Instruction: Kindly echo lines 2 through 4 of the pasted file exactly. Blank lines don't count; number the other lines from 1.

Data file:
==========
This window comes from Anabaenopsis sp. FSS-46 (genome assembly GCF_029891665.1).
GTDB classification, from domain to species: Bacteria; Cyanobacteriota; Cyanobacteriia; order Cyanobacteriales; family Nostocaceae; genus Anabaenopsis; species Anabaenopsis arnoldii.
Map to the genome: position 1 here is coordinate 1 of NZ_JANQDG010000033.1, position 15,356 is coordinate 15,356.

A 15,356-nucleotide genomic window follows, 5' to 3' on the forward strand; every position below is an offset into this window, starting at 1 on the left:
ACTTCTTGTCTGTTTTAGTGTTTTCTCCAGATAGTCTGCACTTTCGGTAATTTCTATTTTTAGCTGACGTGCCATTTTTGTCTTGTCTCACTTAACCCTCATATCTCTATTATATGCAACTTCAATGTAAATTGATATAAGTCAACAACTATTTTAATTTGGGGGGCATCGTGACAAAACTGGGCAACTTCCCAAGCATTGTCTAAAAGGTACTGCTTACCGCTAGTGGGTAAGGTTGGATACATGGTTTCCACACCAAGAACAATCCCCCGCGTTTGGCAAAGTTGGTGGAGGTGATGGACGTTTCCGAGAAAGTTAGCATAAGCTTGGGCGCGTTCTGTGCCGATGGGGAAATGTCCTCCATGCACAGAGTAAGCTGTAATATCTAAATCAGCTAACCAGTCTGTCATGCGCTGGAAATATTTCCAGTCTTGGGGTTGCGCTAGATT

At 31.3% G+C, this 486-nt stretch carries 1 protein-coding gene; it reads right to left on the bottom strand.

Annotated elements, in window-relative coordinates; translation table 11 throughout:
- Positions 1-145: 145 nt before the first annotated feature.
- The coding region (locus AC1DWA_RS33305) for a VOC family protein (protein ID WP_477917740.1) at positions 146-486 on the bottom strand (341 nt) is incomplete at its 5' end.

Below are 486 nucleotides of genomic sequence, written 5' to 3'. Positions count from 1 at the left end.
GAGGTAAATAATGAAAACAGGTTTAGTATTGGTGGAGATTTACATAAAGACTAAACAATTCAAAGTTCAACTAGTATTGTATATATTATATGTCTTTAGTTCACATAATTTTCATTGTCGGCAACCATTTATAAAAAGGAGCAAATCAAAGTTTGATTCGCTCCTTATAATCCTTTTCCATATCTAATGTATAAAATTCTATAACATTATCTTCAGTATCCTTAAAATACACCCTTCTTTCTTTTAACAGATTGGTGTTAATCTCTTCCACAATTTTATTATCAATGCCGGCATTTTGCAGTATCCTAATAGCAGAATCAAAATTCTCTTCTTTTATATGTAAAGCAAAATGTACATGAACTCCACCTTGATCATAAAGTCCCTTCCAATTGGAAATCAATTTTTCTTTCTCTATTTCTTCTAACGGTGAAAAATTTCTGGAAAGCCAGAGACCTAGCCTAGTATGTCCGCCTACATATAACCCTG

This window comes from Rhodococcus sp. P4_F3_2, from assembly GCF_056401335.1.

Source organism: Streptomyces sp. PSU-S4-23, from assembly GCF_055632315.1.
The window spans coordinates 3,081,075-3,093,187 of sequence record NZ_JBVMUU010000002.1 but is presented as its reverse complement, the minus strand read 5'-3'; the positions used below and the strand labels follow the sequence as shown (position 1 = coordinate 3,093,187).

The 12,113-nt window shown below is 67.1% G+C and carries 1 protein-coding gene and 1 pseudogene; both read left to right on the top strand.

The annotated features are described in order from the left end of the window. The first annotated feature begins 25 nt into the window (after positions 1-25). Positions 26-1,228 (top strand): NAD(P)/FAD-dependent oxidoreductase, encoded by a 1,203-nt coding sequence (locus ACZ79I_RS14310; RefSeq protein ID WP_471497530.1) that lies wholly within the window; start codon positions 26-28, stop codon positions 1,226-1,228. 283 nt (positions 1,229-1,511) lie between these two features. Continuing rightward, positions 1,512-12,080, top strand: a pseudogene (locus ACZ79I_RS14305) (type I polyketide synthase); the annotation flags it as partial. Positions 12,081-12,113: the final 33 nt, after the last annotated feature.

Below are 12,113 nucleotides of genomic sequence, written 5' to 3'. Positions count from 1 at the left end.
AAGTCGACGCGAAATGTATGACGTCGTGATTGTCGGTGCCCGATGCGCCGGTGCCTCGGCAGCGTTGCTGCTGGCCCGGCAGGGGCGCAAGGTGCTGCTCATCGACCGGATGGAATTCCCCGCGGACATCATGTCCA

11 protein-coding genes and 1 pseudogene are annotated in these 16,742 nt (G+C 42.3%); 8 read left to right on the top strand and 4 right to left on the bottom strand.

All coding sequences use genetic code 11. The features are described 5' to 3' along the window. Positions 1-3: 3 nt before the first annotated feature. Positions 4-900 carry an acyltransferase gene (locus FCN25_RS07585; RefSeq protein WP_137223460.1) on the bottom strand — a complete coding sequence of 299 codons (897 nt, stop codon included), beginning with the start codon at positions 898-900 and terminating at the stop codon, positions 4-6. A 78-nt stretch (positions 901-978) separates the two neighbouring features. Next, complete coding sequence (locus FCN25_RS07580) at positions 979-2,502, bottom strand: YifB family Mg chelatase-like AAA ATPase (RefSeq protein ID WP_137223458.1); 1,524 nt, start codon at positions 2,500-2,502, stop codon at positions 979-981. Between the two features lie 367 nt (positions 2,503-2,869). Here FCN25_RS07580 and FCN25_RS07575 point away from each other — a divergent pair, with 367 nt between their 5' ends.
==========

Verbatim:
GTDB classification, from domain to species: Bacteria; Cyanobacteriota; Cyanobacteriia; order Cyanobacteriales; family Nostocaceae; genus Anabaenopsis; species Anabaenopsis arnoldii.
Map to the genome: position 1 here is coordinate 1 of NZ_JANQDG010000033.1, position 15,356 is coordinate 15,356.

A 15,356-nucleotide genomic window follows, 5' to 3' on the forward strand; every position below is an offset into this window, starting at 1 on the left: